Weren't resistors before ~1970 carbon composite, NOT carbon film? I thought carbon film was a more recent invention.
Carbon composite resistors are hopeless- they can't handle the heat of a soldering iron, and tend to fail catastrophically after a few years, often to a short!
I use 1W carbon film resistors, never had a problem. 1/4 W metal films are too small and fiddly, I prefer the chunkiness of a 1W resistor, as well as its power handling capacity.
Mills NIWW and Vishay, Meggitt and Caddock are also very good but the last two esp can be pricey. Mills 12W are good value IMO for their performance.
Technically, I think no tube amp really needs metal film
ABSOLUTELY CLUELESS! Anybody that thinks that this is advice deserves to follow it. I am embarassed to read such nonsense which flys in the face of common sense and reality. I think that the reply must have been posted as a joke since nobody could be so misinformed. It is post like this make me wish I could put people in the sin bin.
Don't forget that most of the valves we use, were designed at a time when the resistors in service were +-20%. Not exactly cutting edge there:)
Consider also the spread of valve characteristics.
Taking those in mind, it becomes clear that the "tollerance race" is one of sharply diminishing returns.
Of course that doesn't mean there's no point. We all strive for excellence - even under unfavourable conditions.;)
Carbon composite - Carbon Metalfilm
Carbon Composite and Carbon Metalfilms
are quite different in caracteristics.
Also true that pure metalfilms doesn't often come in sizes that allow much power.
Ceramic Metalfilms (is that what it is called) can take some few watts.
It is also possible to use series or parallell combinations
to increase power tolerance.
Tubes needs some watts in the resistors, not in all places, but in several.
Carbon Film would maybe be the best choice in those places.
Of course development has been done both in Tubes and in "old" components.
Time doesn't stand still in any area.
The change rate can be very different between the areas
for the present time.
This is a copy from http://westlabs.com/Resistors.HTML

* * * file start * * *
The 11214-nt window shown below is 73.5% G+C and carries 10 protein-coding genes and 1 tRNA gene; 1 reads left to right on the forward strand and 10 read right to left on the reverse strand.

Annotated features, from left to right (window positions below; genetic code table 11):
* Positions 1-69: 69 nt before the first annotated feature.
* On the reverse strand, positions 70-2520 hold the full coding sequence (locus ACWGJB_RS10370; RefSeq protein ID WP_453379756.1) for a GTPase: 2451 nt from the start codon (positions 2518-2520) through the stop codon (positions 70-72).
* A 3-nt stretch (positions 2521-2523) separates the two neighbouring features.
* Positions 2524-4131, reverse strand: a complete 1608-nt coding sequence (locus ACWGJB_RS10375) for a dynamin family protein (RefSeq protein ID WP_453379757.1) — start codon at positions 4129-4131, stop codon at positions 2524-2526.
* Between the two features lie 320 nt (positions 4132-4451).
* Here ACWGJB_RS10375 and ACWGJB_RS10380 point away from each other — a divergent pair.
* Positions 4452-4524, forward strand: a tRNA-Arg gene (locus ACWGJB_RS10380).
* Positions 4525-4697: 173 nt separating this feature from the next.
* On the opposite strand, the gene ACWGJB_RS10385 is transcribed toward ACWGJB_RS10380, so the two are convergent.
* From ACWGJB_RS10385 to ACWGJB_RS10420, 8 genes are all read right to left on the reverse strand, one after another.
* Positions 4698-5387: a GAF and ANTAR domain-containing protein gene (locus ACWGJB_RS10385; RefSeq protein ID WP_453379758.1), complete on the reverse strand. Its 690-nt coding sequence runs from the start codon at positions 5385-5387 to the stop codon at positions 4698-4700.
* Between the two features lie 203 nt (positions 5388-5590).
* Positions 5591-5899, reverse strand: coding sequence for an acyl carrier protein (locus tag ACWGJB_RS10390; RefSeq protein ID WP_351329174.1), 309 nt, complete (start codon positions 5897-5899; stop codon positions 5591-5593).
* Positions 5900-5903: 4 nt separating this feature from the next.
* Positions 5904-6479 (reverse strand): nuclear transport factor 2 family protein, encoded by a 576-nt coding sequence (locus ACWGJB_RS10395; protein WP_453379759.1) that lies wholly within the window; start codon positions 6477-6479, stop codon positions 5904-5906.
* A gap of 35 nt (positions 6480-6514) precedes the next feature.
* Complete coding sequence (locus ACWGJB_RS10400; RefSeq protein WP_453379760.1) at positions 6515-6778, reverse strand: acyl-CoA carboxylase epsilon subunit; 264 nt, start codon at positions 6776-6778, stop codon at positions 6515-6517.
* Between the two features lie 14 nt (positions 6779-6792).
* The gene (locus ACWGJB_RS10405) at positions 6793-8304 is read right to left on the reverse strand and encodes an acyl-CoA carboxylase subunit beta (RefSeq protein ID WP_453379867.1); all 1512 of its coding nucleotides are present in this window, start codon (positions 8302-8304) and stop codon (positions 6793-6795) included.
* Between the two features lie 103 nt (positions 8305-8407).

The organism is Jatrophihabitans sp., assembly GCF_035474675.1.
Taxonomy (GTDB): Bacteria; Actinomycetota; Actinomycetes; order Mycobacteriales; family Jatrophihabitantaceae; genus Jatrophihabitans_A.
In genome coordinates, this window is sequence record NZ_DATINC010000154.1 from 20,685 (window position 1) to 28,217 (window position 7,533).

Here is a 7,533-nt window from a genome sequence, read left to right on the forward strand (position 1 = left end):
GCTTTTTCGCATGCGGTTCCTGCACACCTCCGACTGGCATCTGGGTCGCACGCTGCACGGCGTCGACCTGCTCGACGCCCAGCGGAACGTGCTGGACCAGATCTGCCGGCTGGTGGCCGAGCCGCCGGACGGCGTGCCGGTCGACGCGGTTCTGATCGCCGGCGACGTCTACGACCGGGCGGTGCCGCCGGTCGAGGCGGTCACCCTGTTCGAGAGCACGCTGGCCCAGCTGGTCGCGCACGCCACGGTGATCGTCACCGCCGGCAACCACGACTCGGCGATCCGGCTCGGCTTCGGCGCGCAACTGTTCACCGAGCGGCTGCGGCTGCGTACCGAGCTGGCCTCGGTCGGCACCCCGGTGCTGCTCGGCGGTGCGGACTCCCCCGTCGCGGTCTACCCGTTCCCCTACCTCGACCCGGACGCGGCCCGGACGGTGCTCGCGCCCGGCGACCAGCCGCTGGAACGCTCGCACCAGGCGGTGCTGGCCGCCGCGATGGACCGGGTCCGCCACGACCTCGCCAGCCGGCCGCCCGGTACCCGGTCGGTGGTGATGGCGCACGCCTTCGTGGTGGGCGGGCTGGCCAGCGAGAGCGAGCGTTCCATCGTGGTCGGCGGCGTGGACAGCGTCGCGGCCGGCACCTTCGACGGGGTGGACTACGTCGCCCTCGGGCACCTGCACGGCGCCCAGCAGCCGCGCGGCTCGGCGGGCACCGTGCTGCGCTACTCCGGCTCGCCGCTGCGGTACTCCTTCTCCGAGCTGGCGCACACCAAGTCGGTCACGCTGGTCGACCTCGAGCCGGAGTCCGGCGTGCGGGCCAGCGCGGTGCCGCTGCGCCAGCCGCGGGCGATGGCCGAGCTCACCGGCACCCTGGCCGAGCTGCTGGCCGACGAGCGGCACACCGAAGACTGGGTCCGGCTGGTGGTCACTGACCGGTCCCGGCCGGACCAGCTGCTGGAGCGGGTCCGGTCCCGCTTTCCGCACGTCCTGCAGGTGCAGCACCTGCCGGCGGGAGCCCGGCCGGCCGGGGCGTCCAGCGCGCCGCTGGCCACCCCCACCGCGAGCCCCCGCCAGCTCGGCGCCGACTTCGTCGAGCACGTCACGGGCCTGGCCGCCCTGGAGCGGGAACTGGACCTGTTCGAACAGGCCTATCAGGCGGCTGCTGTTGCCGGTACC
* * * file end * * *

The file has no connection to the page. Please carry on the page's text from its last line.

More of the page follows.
Q: Why do you recommend metal film resistors, when other boutique manufacturers recommend carbon composition?
A: Because they are the absolute quietest resistors available, with the exception of wirewound, which are not available in the high values used in tube amplifiers. Carbon composition resistors are the noisiest of all the resistor types, and will create a lot of "hiss" and "crackling" noises. They tend to drift in value with temperature, humidity, and time. Some people claim carbon comps "sound" better. I believe the tone of the amplifier should be achieved through the circuit design, not through something as wildly variable as a carbon composition resistor. The use of metal film resistors allows a stable, repeatable, and most importantly, quiet amplifier, which will sound as good and quiet ten years from now as it does today, unlike an amp which uses carbon comps, which will get noisy and drift in value over time, changing the tone of the amplifier and adding unwanted noises. How many old blackface and silverface Fenders have you heard that make hissing and crackling noises? Most of them do, particularly if they have been kept in humid climates, and it is usually the carbon comp plate resistors that are at fault. Precision metal film resistors cost more than other types, but they are worth it, in my opinion. Be sure to use at least a 1W metal film, as the voltage rating on the 1/2W and lower units is usually only 250V - 350V. I use 2W 750V 1% or 1W 500V 1% metal films. The 2W units have the lowest noise, but take up more space. If you can't get a great tone out of an amplifier using metal films, you are doing something wrong. The only thing you have to lose is the noise.